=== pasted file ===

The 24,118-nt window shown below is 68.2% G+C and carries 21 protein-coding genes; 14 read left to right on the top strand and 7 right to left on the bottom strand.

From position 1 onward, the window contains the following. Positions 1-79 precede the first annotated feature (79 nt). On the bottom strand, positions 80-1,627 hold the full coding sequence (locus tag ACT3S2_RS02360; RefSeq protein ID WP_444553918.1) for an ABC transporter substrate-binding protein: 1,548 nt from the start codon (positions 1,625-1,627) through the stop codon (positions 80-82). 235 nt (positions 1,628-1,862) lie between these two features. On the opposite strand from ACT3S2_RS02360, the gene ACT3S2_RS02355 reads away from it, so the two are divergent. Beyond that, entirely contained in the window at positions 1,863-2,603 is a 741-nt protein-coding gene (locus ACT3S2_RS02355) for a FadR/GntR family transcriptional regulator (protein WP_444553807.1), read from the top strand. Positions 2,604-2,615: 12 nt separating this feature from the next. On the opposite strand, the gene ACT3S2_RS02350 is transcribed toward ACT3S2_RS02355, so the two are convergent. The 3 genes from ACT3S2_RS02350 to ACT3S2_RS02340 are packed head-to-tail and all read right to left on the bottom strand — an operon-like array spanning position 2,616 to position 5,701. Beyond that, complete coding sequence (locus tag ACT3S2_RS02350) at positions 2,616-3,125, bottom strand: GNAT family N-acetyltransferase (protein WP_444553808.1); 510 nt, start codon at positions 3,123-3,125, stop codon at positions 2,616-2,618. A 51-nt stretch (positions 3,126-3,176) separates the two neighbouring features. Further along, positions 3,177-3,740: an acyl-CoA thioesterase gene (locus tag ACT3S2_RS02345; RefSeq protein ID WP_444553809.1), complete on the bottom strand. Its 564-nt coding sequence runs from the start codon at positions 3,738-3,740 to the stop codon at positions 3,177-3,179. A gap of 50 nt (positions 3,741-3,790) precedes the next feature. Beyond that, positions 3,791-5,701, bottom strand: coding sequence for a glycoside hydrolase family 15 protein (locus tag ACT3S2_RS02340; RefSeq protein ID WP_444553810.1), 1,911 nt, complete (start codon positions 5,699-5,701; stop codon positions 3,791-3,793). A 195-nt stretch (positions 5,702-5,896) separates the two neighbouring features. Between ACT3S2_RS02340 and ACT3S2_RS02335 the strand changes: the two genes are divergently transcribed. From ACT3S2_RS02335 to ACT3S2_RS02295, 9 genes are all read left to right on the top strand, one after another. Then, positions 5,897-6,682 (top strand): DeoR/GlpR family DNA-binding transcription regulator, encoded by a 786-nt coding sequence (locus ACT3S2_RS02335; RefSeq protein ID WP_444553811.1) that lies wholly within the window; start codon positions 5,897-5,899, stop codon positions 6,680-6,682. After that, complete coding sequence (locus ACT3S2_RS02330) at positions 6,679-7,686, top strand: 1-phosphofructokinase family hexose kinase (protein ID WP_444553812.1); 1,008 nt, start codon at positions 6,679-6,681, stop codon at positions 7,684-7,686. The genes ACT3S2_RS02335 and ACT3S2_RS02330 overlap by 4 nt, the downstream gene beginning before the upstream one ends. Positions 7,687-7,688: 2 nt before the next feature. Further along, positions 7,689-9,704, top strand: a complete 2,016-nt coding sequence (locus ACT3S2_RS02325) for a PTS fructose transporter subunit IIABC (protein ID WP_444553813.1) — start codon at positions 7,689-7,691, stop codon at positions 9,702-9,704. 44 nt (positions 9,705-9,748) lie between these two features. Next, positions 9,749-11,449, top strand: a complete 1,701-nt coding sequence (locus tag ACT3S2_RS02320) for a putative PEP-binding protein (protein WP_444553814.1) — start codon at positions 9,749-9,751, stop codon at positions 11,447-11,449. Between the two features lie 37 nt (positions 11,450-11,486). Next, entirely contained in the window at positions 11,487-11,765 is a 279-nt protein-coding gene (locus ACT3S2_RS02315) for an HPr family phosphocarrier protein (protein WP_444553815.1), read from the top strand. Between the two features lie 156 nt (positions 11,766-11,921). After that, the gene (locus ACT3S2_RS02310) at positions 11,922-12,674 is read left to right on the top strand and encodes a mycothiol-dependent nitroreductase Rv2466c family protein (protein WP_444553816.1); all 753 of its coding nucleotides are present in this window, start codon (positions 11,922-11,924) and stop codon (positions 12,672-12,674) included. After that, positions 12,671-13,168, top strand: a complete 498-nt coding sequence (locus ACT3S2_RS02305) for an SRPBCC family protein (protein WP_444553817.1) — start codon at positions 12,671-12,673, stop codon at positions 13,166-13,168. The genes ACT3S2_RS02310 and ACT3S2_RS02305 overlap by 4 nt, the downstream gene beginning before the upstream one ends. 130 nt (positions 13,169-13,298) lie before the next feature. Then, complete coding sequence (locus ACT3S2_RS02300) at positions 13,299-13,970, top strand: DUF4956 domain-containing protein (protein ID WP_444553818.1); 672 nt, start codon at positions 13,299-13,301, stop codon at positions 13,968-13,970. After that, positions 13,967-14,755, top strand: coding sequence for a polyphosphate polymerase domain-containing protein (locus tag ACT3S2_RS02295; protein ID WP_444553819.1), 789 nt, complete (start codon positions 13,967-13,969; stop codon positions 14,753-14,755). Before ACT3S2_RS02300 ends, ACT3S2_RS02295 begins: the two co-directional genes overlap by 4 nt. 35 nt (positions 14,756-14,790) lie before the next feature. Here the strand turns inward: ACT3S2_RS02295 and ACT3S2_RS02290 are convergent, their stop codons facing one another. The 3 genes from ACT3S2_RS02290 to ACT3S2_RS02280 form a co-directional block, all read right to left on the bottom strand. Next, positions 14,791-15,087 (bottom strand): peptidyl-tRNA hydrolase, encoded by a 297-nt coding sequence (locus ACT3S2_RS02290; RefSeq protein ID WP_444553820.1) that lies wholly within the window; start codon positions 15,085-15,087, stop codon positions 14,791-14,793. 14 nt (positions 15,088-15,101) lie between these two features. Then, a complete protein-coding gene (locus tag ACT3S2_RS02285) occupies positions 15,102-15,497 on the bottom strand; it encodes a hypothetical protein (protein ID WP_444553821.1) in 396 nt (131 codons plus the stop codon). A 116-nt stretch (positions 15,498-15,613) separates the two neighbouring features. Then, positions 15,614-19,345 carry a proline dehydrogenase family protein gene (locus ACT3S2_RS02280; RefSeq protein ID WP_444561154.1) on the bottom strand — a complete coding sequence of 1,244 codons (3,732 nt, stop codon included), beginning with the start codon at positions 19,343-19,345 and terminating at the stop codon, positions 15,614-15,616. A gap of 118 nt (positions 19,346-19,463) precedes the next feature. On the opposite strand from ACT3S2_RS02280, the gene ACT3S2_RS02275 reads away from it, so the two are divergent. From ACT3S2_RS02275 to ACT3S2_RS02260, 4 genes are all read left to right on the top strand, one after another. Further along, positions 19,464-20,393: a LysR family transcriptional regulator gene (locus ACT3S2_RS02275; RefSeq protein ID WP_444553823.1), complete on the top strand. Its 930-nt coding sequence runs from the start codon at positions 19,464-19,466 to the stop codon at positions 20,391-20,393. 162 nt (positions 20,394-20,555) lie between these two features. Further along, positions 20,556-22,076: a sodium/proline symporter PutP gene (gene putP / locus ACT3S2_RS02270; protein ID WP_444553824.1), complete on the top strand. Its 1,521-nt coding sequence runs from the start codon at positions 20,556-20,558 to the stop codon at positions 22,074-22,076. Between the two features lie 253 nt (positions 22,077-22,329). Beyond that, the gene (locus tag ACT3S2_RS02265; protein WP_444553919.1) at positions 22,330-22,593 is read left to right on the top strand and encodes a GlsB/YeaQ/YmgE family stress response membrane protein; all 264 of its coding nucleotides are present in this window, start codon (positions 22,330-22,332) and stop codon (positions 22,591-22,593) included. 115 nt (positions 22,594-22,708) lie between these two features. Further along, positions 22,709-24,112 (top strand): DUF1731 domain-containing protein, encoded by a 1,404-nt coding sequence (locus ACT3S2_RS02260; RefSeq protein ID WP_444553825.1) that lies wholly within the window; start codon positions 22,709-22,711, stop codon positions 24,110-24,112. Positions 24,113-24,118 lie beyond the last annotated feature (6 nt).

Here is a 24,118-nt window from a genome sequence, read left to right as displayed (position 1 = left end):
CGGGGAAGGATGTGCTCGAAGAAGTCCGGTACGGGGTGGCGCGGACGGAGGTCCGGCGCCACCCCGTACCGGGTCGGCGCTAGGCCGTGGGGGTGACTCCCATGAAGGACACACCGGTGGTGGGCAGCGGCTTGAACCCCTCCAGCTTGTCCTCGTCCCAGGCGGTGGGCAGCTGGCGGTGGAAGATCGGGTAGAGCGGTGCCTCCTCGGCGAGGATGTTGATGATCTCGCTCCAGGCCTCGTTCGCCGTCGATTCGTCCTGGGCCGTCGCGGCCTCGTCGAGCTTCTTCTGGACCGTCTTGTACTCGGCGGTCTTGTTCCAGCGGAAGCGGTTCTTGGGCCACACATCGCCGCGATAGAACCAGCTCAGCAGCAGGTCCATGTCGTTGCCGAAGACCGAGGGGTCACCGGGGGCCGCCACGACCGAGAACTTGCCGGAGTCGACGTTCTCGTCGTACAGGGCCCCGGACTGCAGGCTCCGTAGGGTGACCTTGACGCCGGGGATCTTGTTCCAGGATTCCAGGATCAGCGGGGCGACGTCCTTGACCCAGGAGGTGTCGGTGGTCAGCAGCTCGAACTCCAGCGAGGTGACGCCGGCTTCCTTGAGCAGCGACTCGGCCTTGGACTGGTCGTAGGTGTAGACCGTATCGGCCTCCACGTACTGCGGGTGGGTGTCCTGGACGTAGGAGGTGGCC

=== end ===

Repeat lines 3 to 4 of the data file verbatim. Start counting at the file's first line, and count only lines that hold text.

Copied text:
Here is a 24,118-nt window from a genome sequence, read left to right as displayed (position 1 = left end):
CGGGGAAGGATGTGCTCGAAGAAGTCCGGTACGGGGTGGCGCGGACGGAGGTCCGGCGCCACCCCGTACCGGGTCGGCGCTAGGCCGTGGGGGTGACTCCCATGAAGGACACACCGGTGGTGGGCAGCGGCTTGAACCCCTCCAGCTTGTCCTCGTCCCAGGCGGTGGGCAGCTGGCGGTGGAAGATCGGGTAGAGCGGTGCCTCCTCGGCGAGGATGTTGATGATCTCGCTCCAGGCCTCGTTCGCCGTCGATTCGTCCTGGGCCGTCGCGGCCTCGTCGAGCTTCTTCTGGACCGTCTTGTACTCGGCGGTCTTGTTCCAGCGGAAGCGGTTCTTGGGCCACACATCGCCGCGATAGAACCAGCTCAGCAGCAGGTCCATGTCGTTGCCGAAGACCGAGGGGTCACCGGGGGCCGCCACGACCGAGAACTTGCCGGAGTCGACGTTCTCGTCGTACAGGGCCCCGGACTGCAGGCTCCGTAGGGTGACCTTGACGCCGGGGATCTTGTTCCAGGATTCCAGGATCAGCGGGGCGACGTCCTTGACCCAGGAGGTGTCGGTGGTCAGCAGCTCGAACTCCAGCGAGGTGACGCCGGCTTCCTTGAGCAGCGACTCGGCCTTGGACTGGTCGTAGGTGTAGACCGTATCGGCCTCCACGTACTGCGGGTGGGTGTCCTGGACGTAGGAGGTGGCC